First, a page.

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Admirals vow not to force undermanned, untrained sailors to deploy following deadly collisions
Facing a shortfall of roughly 6,200 sailors at sea, top Navy commanders promised lawmakers that they won't force undermanned and undertrained crews to deploy.
In 2017, the destroyers USS FItzgerald and USS John S. McCain were involved in separate collisions in the Pacific that claimed the lives of 17 sailors. Since then, the Navy has tackled the underlying causes of the deadly collisions by increasing the size of destroyers' crews and adding training for surface warfare officers. But the Navy still does not have enough sailors at sea.
Adm. John Aquilino, commander of Pacific Fleet, and Adm. Christopher Grady, commander of Fleet Forces Command, testified on Tuesday that the Navy still has about 6,200 billets at sea that need to be filled. If Congress passes spending bills on time, they estimate the Navy will be fully manned by 2024.
Navy officials could not specify which at sea billets the service needs to fill. Both admirals told the House Armed Services Committee that they will not send ships with crews that are not properly manned, trained, or equipped on deployments.
"It is, I believe, both fleet standards that no one deploys without the full complement of people," Grady said. "We do not ask a ship nor direct a ship to go on mission if they are not certified to do the job. Indeed there have been several occasions where I have said: 'That ship is not ready. We will need more time.' We know what the requirement is and if they're not ready, they're not going."
Aquilino said he had cancelled two ships' deployments because he did not feel the crews had enough training for the missions. One ship was supposed to join the Coast Guard as part of the Oceania Maritime Security Initiative to protect fisheries and the other was supposed to join the biennial Rim of the Pacific Exercise, he said.
In both cases, Adm. Phil Davidson, head of Pacific Command, approved Aquilino's recommendations not to deploy the ships. Davidson also allowed Aquilino to reduce the time a carrier strike group needed to be available to surge by about three months so it could prepare for maintenance.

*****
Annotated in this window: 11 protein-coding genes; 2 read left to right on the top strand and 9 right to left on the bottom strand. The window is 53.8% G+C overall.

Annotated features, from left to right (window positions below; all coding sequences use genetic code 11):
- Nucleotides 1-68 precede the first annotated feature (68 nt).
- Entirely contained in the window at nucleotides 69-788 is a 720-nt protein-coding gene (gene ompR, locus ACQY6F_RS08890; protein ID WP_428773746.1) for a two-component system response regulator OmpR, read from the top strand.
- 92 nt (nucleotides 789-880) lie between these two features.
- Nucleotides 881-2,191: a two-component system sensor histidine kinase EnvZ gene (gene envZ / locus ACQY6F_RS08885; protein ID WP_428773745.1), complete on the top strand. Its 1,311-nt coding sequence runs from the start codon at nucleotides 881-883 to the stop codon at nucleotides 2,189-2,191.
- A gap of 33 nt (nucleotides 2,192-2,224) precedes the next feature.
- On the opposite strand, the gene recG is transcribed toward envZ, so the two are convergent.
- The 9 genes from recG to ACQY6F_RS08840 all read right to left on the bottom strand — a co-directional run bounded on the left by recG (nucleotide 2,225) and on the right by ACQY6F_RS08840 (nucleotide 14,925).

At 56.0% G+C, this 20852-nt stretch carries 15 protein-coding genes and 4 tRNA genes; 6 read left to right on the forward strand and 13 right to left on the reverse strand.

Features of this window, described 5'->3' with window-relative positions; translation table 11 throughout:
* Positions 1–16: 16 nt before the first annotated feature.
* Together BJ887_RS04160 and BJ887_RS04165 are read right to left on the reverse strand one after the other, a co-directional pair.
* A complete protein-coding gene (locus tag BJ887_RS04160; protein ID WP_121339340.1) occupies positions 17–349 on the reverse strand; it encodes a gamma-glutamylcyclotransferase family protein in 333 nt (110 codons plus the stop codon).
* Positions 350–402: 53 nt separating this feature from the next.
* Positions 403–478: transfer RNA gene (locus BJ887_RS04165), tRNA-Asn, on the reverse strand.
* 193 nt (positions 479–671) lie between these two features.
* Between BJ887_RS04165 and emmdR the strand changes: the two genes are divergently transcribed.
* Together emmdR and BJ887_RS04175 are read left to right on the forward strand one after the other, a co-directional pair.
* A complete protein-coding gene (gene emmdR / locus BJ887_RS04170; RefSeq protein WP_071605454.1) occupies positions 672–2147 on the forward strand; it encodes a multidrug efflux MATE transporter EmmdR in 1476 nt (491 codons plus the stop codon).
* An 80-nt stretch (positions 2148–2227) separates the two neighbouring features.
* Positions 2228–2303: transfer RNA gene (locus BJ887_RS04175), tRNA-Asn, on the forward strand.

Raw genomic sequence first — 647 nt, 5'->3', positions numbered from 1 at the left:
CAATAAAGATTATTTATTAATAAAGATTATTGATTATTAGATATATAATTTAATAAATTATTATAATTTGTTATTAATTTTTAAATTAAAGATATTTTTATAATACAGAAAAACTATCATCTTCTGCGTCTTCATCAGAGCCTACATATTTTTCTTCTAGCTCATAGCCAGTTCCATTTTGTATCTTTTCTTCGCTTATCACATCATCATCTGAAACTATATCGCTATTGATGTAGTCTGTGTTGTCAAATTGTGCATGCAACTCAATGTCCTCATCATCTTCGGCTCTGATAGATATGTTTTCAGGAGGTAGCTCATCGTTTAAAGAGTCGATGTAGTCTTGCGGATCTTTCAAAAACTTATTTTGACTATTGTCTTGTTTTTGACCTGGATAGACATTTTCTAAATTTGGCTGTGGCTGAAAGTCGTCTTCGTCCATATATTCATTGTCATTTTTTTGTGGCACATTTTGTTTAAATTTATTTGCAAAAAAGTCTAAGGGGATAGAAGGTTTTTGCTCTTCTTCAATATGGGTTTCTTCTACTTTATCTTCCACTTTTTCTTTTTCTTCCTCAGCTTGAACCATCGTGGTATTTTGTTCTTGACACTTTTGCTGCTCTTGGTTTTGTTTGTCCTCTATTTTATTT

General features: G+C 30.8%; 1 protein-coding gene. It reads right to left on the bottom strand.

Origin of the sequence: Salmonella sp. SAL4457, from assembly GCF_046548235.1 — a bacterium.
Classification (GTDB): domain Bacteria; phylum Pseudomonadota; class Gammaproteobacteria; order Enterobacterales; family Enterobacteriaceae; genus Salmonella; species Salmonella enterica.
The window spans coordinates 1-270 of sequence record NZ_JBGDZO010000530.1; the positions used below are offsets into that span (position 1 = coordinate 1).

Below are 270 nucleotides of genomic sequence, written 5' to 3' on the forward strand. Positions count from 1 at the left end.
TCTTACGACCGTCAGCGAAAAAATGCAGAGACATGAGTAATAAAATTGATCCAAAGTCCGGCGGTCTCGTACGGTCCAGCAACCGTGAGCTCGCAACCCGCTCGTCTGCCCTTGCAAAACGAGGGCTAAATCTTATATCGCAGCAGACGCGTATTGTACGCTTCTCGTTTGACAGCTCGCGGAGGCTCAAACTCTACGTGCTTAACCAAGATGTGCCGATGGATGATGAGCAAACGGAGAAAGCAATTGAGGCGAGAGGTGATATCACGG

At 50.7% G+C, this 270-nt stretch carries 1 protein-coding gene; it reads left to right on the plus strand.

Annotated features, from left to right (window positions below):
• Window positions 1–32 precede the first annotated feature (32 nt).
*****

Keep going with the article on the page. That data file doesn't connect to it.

However, ProPublica reported on Tuesday that Davidson told skippers in November 2017 that they would be deployed even if they did not feel their ships or crews were ready.
"If you can't take your ships to sea and accomplish the mission with the resources you have then we'll find someone who will," ProPublica quoted Davidson as saying.
Asked about Davidson's reported comments on Tuesday, Aquilino said he was not at the meeting cited in the story so he could not say if the article was accurate.
"What I can tell you is the deeds that he's implemented match the guidance that he's given me," Aquilino said. "So by him reducing some of the operational demands in the Pacific, to me that's a pretty strong example of someone who understood the concerns when the [collisions] report was written and doing his part to ensure that it doesn't happen again as well."
All ships deploying in the Pacific must have at least 95 percent of their crew, of which 92 percent of the sailors must be "the right person with the right skills in the right job," he said.
Aquilino told lawmakers that he is briefed several times a week about readiness and maintenance issues for deployed ships as well as ships getting ready to deploy. If he sees any indications that a ship's crew is not properly manned, trained, or equipped — or any other reason why the ship is unsafe — he will terminate the deployment.